By Alexa Day
Black History Month starts tomorrow, and this year, I’m mindful of our #ReadHotter challenge. You saw that, right? We threw down the gauntlet about a month ago with ten reading challenges, which I’ve placed here again for your reference.
This year, we again challenge you to read “a book with main characters of a different race or culture than you.” We had the same challenge last year. I’ve always felt some sort of way about it, to be honest. See, for a great many readers for a great many years, the mere act of reading romance was reading books with main characters of a different race or culture. Hell, for me, writing romance is writing characters of a different race or culture.
But today we live in a climate of frankness and openness. We’re called upon to be allies, to protect and understand each other. We can’t fall back on the same old stand-bys of black history.
We all have to do better. We have to teach better, and we have to do a better job of learning. That’s going to be hard for everybody.
(We do all need to be allies for each other — for everyone. You’re hearing mostly about black people today because I’m a black author and next month is Black History Month, but be ready to hear something similar from other sources.)
For our purposes today, I’m presuming that you all have at least bought a book with main characters of a different race. I want to push you a little harder, though. I want to ask you about the book you bought with an author of a different race or culture than you. Because I presume you have at least one of those, too. Seriously, if you don’t have at least one Beverly Jenkins book by now, you’ve earned the side-eye I’m giving you. It might also be any one of the other books I’ve recommended on Lady Smut over the years.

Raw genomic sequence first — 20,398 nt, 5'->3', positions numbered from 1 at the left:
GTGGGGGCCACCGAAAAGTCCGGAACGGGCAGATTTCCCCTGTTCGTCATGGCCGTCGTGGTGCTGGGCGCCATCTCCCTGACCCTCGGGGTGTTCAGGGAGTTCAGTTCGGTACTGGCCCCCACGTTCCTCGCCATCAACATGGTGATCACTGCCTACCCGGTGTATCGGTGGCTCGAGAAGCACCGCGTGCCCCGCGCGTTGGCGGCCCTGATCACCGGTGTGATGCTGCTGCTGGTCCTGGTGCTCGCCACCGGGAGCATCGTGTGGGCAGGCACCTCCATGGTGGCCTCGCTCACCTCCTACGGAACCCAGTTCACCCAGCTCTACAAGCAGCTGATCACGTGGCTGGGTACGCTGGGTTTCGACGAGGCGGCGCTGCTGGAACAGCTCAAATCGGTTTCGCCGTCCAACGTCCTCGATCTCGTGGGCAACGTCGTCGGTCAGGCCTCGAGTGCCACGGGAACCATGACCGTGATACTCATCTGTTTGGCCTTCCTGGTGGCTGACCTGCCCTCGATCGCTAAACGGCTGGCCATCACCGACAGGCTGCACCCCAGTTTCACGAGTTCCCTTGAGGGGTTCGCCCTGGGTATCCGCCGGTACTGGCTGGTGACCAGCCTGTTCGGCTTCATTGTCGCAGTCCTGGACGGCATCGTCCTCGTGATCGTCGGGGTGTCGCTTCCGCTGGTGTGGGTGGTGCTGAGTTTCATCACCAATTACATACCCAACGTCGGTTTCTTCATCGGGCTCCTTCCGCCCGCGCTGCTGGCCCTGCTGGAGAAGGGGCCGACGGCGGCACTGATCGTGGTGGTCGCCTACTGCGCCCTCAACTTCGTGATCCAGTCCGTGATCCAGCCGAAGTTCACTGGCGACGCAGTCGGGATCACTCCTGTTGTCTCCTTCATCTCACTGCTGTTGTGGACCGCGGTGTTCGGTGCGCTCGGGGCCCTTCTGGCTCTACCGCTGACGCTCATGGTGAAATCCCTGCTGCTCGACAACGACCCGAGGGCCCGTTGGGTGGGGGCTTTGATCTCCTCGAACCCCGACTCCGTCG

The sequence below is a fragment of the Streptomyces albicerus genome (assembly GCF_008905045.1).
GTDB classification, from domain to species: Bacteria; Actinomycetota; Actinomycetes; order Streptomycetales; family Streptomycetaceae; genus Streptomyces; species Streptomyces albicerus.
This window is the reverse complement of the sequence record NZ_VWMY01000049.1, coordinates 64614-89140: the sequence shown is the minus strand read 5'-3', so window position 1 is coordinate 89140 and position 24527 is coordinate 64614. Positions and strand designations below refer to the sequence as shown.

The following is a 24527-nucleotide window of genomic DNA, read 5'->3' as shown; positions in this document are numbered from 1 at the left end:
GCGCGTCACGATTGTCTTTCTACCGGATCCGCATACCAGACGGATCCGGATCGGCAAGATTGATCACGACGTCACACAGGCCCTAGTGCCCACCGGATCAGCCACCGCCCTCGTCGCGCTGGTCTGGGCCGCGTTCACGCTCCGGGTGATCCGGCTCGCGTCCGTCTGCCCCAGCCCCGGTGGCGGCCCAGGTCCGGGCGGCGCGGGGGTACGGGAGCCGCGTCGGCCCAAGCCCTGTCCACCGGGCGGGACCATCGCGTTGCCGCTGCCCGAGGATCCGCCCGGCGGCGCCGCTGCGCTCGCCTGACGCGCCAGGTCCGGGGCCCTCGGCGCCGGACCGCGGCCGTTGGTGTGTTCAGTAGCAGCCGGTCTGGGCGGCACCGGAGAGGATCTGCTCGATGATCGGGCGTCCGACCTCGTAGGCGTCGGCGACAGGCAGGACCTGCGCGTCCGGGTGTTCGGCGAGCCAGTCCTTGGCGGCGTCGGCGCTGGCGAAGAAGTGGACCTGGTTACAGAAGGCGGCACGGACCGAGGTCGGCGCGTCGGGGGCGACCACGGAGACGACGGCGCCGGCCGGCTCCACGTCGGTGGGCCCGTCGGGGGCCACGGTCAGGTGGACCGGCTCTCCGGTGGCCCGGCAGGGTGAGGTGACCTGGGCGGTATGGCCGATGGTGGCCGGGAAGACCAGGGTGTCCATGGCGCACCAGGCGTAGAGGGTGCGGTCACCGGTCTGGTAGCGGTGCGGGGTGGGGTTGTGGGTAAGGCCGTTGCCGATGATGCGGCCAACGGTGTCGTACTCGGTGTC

Go put your hand on that book. If it’s on your Kindle, go pull it up. I’ll wait.
Got it? Okay. I’m going to ask some in-your-face questions.
Have you read that book? Have you actually read that book written by a black author?
Did you read all of it?
Did you talk to anyone about it? Did you recommend it? Review it?
Did you ask any questions it raised for you? Did you examine the ways it challenged you?
I’m not just asking because our #ReadHotter challenge requires you to actually read the book. I’m not asking because I want to make sure you check off the little box on your Good Reader list.
I’m asking because actually reading that book you bought is more important than it’s ever been.
Buying the book — whenever you bought it — is a fantastic gesture. It’s an effective way to support diverse authors and the call for diversity in publishing, and I will never tell you that isn’t important.
You’re not going to get any answers that way, though. You’re only going to move forward if you read the book and act on it by leaving a review, asking questions, and going deeper.
It’s not enough any more to just buy that book. It’s wonderful and all, but just having that one book doesn’t make you an ally. It doesn’t make you an activist. You’re going to have to read it.
Read that book. Then read another one with a different author. Consider the way the heroines walk through the world — the billionaire socialites, the ancient queens, the 18th century doctors. Travel through ancient Africa and the American South still smoldering after the Civil War. Immerse yourself in the authors’ blogs as well as their books.
(Just as a start, go check out Alyssa Cole’s blog and her books — you will not be disappointed there. I promise.)
We serve each other by going beyond the mere gesture. Buying that book, in order to support that author and the call for greater diversity in publishing, is absolutely fantastic. But reading it — taking in the places where your viewpoints differ, where the author’s culture teaches you something, where you have something in common — benefits both you and the author. Reading it is where we go beyond mere talk and good thoughts and move toward real understanding.
So … what are you reading this month?
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